I’m using my little Zakka style butterfly table topper quilt to demonstrate, but the method works for any size of quilt, large or small 🙂

The first thing I do is trim the edges of the quilt

Trim sidesThen I calculate the amount of binding that I will need by measuring the perimeter of the quilt. In this instance, I am binding a small table topper quilt measuring 12.5″ x 21″, so the perimeter is the sum of all of the sides i.e. (12.5″ x 2) + (21″ x 2) = 67″.  Then I add about 10″, to allow for turning the corners and overlapping a little at the start and finish (I like to call these extra inches ‘wiggle room’ – love that expression!).  For this quilt I will need 77″ of binding.

Next I cut enough strips of fabric, which when joined together will give me one long strip of binding equal to the length I need. Now, this is where I differ a little from the norm in that I cut my binding strips 2¼” wide as opposed to the more widely used 2½” width. The reason I use 2¼” wide strips is because I like a ‘scant’ binding that sits snuggly against the sides of the quilt and I find that this width gives me the best finish.

For a large quilt I would cut the strips across the width of the fabric (from selvedge edge to selvedge edge), but for small projects, like this one, I sometimes cut strips from a fat quarter – it doesn’t really matter how you get there, so long as you make enough binding to go around the perimeter of the quilt, plus 10″ extra and without too many joins along the way!

Sew the strips together by placing two strips at right angles to each other, with right sides facing.  Draw a line diagonally from left to right like this …

Join strips

Then stitch on the drawn line and trim away the excess fabric leaving a ¼” seam at the join

Trim diagonal seam

Press the seams open so that the binding will lie flat when you apply it to the quilt

Iron seams openOnce you have joined all the strips together in this way, press the entire thing in half lengthways, wrong sides together.

Binding Collage

You are now ready to apply the binding to your quilt! Before you start any stitching, open the binding strip and bring the top right hand corner down to meet the bottom edge of the strip like this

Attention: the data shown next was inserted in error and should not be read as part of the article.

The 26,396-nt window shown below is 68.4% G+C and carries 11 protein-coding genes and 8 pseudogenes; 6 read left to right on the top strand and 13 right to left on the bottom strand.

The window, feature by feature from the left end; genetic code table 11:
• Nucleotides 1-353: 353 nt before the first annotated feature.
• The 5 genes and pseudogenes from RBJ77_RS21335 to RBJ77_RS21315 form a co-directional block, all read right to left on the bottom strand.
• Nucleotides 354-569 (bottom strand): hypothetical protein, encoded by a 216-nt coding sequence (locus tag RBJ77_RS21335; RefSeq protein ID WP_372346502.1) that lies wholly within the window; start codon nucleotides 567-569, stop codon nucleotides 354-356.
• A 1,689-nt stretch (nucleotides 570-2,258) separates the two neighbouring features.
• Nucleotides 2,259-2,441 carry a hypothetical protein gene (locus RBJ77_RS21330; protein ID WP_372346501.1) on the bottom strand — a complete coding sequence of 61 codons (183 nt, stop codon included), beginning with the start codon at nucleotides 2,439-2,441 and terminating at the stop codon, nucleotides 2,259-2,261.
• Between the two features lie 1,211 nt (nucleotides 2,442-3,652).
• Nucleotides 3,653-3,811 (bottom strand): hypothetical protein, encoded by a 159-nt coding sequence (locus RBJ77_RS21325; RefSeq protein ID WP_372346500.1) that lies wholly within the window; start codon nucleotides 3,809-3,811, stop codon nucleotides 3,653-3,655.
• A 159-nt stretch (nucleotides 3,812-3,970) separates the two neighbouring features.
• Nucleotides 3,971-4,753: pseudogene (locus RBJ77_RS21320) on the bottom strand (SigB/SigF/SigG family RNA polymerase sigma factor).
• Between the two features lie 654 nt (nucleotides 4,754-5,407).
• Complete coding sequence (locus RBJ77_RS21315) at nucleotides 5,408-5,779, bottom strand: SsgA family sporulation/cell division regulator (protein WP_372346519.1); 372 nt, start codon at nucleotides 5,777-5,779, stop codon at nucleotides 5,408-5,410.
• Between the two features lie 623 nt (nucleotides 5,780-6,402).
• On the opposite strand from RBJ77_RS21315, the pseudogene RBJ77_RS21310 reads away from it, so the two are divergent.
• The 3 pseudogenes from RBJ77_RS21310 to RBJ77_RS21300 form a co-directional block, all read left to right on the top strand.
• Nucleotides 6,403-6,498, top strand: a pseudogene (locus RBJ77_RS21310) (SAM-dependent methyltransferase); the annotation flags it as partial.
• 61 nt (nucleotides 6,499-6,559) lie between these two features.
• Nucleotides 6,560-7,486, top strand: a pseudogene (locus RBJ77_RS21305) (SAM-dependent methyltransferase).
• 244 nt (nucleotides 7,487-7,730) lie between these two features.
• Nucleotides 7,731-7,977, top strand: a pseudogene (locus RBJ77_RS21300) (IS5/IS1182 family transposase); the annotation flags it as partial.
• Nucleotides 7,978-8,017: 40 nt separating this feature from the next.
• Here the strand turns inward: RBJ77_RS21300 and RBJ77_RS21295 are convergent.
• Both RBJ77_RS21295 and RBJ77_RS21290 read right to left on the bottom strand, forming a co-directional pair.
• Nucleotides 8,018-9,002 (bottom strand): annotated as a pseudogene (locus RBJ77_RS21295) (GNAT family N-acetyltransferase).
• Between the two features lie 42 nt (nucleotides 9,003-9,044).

Open out

Fold the strip back together again.  This forms a little ‘flap’ into which you will tuck the end of the binding later …

Fold down

I usually start applying the binding at around the midpoint on the bottom edge of my quilt.  Place the raw edge of the binding against the raw edge of the quilt top and pin.

Pin to bottom centre edge

Next, I mark ¼” from the corner edge like this

quarter inch marker

To stitch the binding on, I use a walking foot and a 1/4″ seam.  I start sewing about 3 or 4 inches from the folded end and continue to sew towards the first corner. Now comes the important bit – stop stitching ¼” from the corner edge (your marker will guide you). Backstitch a few stitches and fasten off (but don’t cut your binding strip!)

Start applying binding 5 inches from point

Now I fold the binding strip straight up forming a 45˚ angle, then I fold it down over itself to create a corner and align the raw edge of the binding with the next edge of the quilt.

Pull up

Pull down

Corner

Start stitching at the top (backstitching a few stitches at the start), through the folded corner and all the way down the next side, stopping as before ¼” from the next corner like before. Continue to attach the binding in this way until all four corners are completed and you are a few inches from your original starting point.

Corner collage

Trim the end of the binding and tuck it inside the folded end that you started with like this, so that it overlaps by a couple of inches

Tuck end in

Fold the flap back down again and continue to sew over the original starting stitches,  backstitching to secure and fasten off.

Join.